One of the challenges of playing the guitar is to keep the instrument in tune. For some reason this topic is never covered very well in most of the " How To Play Guitar In 3 Easy Lessons " books. Yet it is one of the most fundamental things we Guitarists should know about. Even before we strum our first E chord we should make sure our instrument is in tune. How will you know if that E chord really is an E chord unless the instrument is tuned properly.
One of the frustrating things I found when I was learning how to play ( I think it was yesterday !!) was trying to stay in tune. The other frustration was what to do when you broke a string. Anyway, there are many ways to tune a guitar. Here are some examples:
Buy A Guitar Tuner
Well that was easy wasn't it !! Seriously now, a guitar tuner is a must for anyone playing guitar, from beginner to professional. There are times when your ears or the instrument will just refuse to co-operate. For the professional, trying to tune in a noisy environment can be a pain. Not only that, but by leaving the tuner on during the gig you can check your tuning while you play. For the beginner, a tuner will mean that those first time chord progressions will at least be in tune, and let you get on with the practicing. Tuning strictly by ear alone will take time to master. To hear how the chords should sound when in tune, is actually more beneficial while learning.
Buy A Tuning Fork
This is one of the easiest and cheapest ways to tune a guitar. To tune the guitar you need to tune one string first, then , you tune the other strings to the tuned string. By purchasing a tuning fork usually " A 440 " or " E ", you can tune the first string to the tuning fork. If you have an E fork, you would tune the open first string to match the pitch of the fork, or if you have an A tuning fork, tune the note on the 5th fret on the first string to the fork. Always tune up to the note so that the string tension is kept tight, rather than tuning down to the note, as the string is more likely to detune as the string tension is slackened.
We now have a reference point to tune the other strings. We could also have tuned our first string to any in tune instrument, such as a keyboard if one is handy. The GOOD thing about a tuning fork is that it is compact, fits in the guitar case, never needs batteries, and only costs a few dollars. To hear the note properly from the fork, make sure you place in on the guitar body after it has been struck to increase the volume. Take my advice and don't buy those buzzy little pitch pipes they will try to sell you, a complete waste of time. I've never heard one yet that came close to being in tune, and never ever play one near a bee hive !!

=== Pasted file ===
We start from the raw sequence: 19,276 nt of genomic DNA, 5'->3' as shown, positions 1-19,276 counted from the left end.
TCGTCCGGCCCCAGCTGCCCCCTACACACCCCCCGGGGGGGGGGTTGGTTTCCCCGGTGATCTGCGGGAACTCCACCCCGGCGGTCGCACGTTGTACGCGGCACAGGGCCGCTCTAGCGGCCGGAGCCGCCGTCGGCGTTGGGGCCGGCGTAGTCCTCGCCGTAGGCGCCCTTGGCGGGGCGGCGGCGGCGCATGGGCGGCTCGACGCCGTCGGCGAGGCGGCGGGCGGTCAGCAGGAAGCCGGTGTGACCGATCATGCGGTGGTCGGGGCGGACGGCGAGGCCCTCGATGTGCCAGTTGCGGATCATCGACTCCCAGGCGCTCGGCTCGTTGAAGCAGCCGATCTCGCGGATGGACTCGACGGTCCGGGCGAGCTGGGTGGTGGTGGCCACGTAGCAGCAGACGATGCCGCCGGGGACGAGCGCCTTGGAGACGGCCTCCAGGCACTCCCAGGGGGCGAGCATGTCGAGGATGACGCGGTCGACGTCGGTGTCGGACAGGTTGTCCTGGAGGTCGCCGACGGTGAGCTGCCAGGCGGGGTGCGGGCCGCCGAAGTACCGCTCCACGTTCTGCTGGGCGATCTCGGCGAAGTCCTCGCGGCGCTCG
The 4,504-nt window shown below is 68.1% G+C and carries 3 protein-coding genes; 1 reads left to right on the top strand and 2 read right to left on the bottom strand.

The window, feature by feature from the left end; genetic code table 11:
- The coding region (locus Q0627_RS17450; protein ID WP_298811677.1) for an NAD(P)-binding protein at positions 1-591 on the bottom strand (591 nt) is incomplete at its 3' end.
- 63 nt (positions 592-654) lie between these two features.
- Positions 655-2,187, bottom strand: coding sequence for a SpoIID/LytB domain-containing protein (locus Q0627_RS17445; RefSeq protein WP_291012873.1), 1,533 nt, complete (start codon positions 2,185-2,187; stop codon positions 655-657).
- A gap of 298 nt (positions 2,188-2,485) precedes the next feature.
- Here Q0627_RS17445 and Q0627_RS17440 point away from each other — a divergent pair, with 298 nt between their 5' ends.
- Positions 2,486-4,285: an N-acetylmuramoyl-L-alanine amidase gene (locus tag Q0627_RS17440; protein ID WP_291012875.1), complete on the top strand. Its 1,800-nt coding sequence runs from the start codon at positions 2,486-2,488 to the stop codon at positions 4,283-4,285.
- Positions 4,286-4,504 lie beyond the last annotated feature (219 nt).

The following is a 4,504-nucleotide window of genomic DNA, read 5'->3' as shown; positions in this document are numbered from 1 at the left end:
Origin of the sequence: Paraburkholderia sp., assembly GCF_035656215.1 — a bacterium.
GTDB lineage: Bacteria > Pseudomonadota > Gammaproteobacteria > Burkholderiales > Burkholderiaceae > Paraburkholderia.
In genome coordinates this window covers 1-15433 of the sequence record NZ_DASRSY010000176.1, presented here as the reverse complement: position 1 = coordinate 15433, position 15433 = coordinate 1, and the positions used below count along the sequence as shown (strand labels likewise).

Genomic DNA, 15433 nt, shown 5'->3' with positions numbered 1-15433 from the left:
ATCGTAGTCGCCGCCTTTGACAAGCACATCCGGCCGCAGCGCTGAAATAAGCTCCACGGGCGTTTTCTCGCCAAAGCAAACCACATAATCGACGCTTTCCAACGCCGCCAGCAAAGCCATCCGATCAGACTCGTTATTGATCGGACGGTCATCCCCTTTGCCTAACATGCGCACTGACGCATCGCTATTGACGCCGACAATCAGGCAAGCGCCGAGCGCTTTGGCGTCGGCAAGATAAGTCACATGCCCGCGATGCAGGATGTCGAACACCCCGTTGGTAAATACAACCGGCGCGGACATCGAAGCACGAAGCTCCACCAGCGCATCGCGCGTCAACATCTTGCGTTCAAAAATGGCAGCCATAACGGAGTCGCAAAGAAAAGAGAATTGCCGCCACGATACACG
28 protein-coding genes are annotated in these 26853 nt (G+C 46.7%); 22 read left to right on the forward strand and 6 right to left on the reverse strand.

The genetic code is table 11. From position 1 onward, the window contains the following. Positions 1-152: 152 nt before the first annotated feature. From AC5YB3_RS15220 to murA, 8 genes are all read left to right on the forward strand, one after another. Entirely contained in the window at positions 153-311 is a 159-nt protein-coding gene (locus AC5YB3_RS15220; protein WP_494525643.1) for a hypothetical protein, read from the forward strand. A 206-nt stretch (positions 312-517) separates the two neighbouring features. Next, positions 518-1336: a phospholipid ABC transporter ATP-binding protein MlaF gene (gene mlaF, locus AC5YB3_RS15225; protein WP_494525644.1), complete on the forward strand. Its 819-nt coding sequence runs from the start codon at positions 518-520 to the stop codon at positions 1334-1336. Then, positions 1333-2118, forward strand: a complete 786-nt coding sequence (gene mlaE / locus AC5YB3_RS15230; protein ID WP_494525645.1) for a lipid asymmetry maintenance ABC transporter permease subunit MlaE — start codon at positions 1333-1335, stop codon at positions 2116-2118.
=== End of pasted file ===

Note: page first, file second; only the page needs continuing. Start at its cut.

Tuning in UnisonsNow that we have our first string in tune, ( that is unless we broke it while trying to tune it !) we can now tune the second string " B ". Play the note on the 5th fret of the " B " string. This is the note " E " which we will now tune to the first string played open, which is also an " E ". You can hear a slight vibration as the two notes start to get close to matching each others pitch. When the exact pitch has been reached the vibration ( or wavering sound ) will level off to a steady even note. The idea is to play both strings together, then while they are both ringing, tune the untuned string up to the pitch of the in tune string.
The next step is similar except that we are going to play the note on the fourth fret of the third string. This is the note " B ", which we now want to tune to the open second string " B ".
Now we play the note on the fifth fret on the fourth string. This is the note " G " , which we tune to the open third string " G ".
Move on to the fifth fret on the fifth string. This is the note " D ", which we tune to the open fourth string " D ".
Finally we play the fifth fret on the sixth string, which is the note " A " which we tune to the open fifth string " A ".
OK, so now we are in tune right !, play an E chord. TWWAANNGGGG..... (Please refer to section " Buy a Guitar Tuner !!" or check out the diagrams below and start over again.)
When you are satisfied that guitar now sounds reasonably in tune using the above method, check the overall tuning by playing octaves in various positions all over the neck. One method I find that works well, is to check the tuning of each string to the first string. For example play the second string B with the B on the first string on the 7th fret, then the third string G with the G on the first string on the 3rd fret, the fourth string D with the D on the first string on the 10th fret, the fifth string A with the A on the first string on the 5th fret and the sixth string E with both the first string open E and at the E at the 12th fret. By applying a few different tuning methods one can achieve the best relative pitch over the entire neck of your instrument.
Tuning by Chords
The ultimate test as to whether you have tuned the instrument properly is to play chords in different positions on the neck. If the chords don't sound right, make the necessary adjustments to correct the overall sound of the chord. Guitar necks are never perfect, so there will always be some minor intonation problems in getting your instrument in tune. Trust your ear to make the necessary adjustments to fine tune the chords you are playing. Often chords are in tune when played in the first couple of frets ,however they may not sound too good up on the 10th fret. Try to strike a balance which best suits your playing and your instrument.
If you really have problems tuning, it could be that the guitar neck is warped or in need of some other repair or adjustment. Unless you know what you are doing these adjustments are best left to the experts.
Another popular tuning method is to Tune by using Harmonics.